It’s no wonder your beau doesn’t feel welcome at holiday festivities.
But our elder points out that it’s up to you to stop the trash talk. Read on for her “how-to” pointers.
I’ve been dating my boyfriend for a long while and my family will not accept him. They make wild accusations about how he’s abusing me and he doesn’t work. He isn’t abusive and he’s had a job our entire relationship. And they bring these things up EVERY TIME I come around to visit.
On the flip side, I tell my boyfriend all of these things that they say. He’s like my best friend and I tell him everything. Now he doesn’t feel welcome at any of my family’s holiday festivities and refuses to go to a place where people talk about him the way they do. I don’t blame him; I just don’t know what to do.
My relationship isn’t going anywhere. And if I go to the festivities alone, they will talk about him more and more. It’s causing me an immense amount of stress and anxiety. Please help. Thank you.
Seems to me a best friend would be taking action to protect the partner, rather than allowing the bad talk to continue and then relaying all the negatives to the victim. How hurtful! If you truly love your boyfriend, then you need to stand up for him when your family starts the badmouth routine.
Write up some strong verbal comebacks and practice them so you will be ready for the next go-round. Be forceful and make it clear that you will not listen (sit still for, be present) when these remarks are made. Then act on your statement. It may require you to physically leave, difficult though that will feel.
You cannot stop your family from saying things when you are not present, but for you to sit through another minute sends a double message to them that at some level you are in agreement with their opinion and have no objection to hearing all this. You need to change the ground rules. And you can.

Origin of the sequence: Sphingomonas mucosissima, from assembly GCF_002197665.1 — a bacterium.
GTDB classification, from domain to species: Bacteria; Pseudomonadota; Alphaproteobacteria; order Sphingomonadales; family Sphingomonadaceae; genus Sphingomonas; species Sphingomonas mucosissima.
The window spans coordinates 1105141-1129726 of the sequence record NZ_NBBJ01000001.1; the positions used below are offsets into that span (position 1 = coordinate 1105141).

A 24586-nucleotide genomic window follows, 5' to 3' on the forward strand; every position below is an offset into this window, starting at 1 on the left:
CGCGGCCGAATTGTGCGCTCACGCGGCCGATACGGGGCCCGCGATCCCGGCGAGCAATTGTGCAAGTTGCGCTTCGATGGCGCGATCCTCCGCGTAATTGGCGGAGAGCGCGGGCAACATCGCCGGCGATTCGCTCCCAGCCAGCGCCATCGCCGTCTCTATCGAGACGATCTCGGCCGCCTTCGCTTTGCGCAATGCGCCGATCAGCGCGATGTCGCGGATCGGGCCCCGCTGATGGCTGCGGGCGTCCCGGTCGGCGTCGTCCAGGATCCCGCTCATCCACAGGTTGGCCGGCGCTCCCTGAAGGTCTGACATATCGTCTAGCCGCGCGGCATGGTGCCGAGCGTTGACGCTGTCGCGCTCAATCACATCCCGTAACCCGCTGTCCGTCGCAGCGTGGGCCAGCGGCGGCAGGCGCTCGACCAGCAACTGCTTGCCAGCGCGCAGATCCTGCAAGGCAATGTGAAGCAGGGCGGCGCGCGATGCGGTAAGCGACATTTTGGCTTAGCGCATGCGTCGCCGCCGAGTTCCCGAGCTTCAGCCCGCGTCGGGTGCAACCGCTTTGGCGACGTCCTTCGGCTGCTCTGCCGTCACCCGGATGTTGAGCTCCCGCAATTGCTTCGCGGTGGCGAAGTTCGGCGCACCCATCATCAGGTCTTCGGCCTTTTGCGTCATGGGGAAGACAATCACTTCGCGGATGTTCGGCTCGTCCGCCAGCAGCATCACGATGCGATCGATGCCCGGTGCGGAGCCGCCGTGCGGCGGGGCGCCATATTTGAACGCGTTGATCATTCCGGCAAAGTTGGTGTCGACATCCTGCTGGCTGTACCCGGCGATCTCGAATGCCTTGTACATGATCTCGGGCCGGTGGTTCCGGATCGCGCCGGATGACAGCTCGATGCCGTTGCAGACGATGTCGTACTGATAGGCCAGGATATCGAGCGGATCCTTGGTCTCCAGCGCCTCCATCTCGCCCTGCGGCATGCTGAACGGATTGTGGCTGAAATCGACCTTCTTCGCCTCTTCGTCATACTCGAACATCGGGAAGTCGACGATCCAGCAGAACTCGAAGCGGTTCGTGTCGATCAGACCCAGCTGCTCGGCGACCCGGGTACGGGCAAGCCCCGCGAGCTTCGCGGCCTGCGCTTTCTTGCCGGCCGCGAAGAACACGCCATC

If your boyfriend is a person you want to continue to be with, you will not attend functions without him. Once he and your family realize that you will not sit still for their bad behavior, the situation will change, I’m betting!
I am reminded of a time early in my marriage when I attended a large family gathering at my husband’s relatives’ house, and one of them began a racist tirade. I immediately called him on it, he choked back his next words, and a hush fell over the entire clan. From that moment on, mouths have been guarded, even though I’m sure their attitudes are unchanged. It was as if a circle of decency surrounded me, and previously thoughtless comments were given second thoughts! I still feel good about it!
You were wondering what to do. That’s it! Raise your voice. Leave, if necessary. Do not resort to retaliatory name-calling or argumentation. Rehearse your lines! Go for it! The holiday festivities offer a perfect opportunity to carry out your plan. There will be lots of ears to hear and eyes to see. Your strength will be witnessed by many rather than relayed on the family grapevine! Be ready to accept apologies when offered.
All the best to you and your boyfriend!